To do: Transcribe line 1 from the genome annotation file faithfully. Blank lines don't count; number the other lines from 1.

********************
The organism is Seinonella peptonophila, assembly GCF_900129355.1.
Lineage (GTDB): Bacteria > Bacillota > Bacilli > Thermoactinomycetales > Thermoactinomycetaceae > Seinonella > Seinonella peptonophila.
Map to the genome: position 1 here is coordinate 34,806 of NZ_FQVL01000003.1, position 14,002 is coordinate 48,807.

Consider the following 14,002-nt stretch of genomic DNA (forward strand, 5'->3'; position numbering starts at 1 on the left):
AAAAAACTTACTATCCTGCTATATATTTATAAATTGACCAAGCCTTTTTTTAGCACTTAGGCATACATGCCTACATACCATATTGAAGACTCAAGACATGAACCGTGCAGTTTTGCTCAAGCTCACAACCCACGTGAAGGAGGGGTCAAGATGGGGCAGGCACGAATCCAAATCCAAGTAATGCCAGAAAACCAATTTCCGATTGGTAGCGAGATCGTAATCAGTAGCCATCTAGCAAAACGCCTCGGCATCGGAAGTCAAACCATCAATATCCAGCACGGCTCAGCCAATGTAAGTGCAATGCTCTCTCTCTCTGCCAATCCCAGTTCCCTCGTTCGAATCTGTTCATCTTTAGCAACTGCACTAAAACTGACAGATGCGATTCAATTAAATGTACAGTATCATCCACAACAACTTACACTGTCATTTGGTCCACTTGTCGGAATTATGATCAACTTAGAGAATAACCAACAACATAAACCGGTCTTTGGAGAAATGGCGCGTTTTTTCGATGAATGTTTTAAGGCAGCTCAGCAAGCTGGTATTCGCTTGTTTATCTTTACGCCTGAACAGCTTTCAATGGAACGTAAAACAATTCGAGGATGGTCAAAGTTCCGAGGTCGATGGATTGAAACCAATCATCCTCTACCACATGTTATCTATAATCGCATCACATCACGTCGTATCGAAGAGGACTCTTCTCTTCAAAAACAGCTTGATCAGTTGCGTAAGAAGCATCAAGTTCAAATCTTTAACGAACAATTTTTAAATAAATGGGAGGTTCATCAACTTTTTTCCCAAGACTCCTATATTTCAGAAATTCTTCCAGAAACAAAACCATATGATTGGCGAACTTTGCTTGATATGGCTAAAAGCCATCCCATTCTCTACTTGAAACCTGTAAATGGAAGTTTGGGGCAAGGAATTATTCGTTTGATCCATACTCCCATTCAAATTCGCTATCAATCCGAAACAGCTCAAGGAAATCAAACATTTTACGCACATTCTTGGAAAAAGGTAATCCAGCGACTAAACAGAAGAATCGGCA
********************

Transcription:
The organism is Seinonella peptonophila, assembly GCF_900129355.1.